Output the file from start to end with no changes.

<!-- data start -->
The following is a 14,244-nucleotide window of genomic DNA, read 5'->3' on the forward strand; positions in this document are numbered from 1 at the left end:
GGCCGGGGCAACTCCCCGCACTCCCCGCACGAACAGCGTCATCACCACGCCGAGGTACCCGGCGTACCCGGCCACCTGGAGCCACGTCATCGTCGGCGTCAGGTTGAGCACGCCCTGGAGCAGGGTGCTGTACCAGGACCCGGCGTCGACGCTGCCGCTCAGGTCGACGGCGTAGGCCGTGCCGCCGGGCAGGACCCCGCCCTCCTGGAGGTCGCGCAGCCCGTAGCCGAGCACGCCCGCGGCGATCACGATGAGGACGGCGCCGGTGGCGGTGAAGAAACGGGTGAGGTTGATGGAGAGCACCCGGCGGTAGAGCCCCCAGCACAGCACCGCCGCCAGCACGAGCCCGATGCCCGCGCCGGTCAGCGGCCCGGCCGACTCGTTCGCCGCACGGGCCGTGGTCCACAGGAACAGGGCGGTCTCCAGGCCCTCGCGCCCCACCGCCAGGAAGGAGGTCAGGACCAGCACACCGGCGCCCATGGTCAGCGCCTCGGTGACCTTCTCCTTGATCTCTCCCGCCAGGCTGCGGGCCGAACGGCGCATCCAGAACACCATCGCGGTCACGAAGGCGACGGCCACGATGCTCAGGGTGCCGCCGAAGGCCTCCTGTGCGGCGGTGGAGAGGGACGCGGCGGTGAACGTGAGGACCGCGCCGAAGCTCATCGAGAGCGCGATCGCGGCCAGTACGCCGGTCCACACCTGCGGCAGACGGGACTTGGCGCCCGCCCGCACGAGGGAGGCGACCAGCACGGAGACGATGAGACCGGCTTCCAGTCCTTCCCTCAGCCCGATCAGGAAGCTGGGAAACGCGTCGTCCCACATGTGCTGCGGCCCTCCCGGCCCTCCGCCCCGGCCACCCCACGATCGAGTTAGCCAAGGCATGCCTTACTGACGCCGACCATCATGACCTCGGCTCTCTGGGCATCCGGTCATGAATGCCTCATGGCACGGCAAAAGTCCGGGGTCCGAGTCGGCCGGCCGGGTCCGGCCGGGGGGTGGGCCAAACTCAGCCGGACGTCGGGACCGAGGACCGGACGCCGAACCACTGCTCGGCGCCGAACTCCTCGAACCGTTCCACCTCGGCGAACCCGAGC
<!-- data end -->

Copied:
The following is a 14,244-nucleotide window of genomic DNA, read 5'->3' on the forward strand; positions in this document are numbered from 1 at the left end:
GGCCGGGGCAACTCCCCGCACTCCCCGCACGAACAGCGTCATCACCACGCCGAGGTACCCGGCGTACCCGGCCACCTGGAGCCACGTCATCGTCGGCGTCAGGTTGAGCACGCCCTGGAGCAGGGTGCTGTACCAGGACCCGGCGTCGACGCTGCCGCTCAGGTCGACGGCGTAGGCCGTGCCGCCGGGCAGGACCCCGCCCTCCTGGAGGTCGCGCAGCCCGTAGCCGAGCACGCCCGCGGCGATCACGATGAGGACGGCGCCGGTGGCGGTGAAGAAACGGGTGAGGTTGATGGAGAGCACCCGGCGGTAGAGCCCCCAGCACAGCACCGCCGCCAGCACGAGCCCGATGCCCGCGCCGGTCAGCGGCCCGGCCGACTCGTTCGCCGCACGGGCCGTGGTCCACAGGAACAGGGCGGTCTCCAGGCCCTCGCGCCCCACCGCCAGGAAGGAGGTCAGGACCAGCACACCGGCGCCCATGGTCAGCGCCTCGGTGACCTTCTCCTTGATCTCTCCCGCCAGGCTGCGGGCCGAACGGCGCATCCAGAACACCATCGCGGTCACGAAGGCGACGGCCACGATGCTCAGGGTGCCGCCGAAGGCCTCCTGTGCGGCGGTGGAGAGGGACGCGGCGGTGAACGTGAGGACCGCGCCGAAGCTCATCGAGAGCGCGATCGCGGCCAGTACGCCGGTCCACACCTGCGGCAGACGGGACTTGGCGCCCGCCCGCACGAGGGAGGCGACCAGCACGGAGACGATGAGACCGGCTTCCAGTCCTTCCCTCAGCCCGATCAGGAAGCTGGGAAACGCGTCGTCCCACATGTGCTGCGGCCCTCCCGGCCCTCCGCCCCGGCCACCCCACGATCGAGTTAGCCAAGGCATGCCTTACTGACGCCGACCATCATGACCTCGGCTCTCTGGGCATCCGGTCATGAATGCCTCATGGCACGGCAAAAGTCCGGGGTCCGAGTCGGCCGGCCGGGTCCGGCCGGGGGGTGGGCCAAACTCAGCCGGACGTCGGGACCGAGGACCGGACGCCGAACCACTGCTCGGCGCCGAACTCCTCGAACCGTTCCACCTCGGCGAACCCGAGC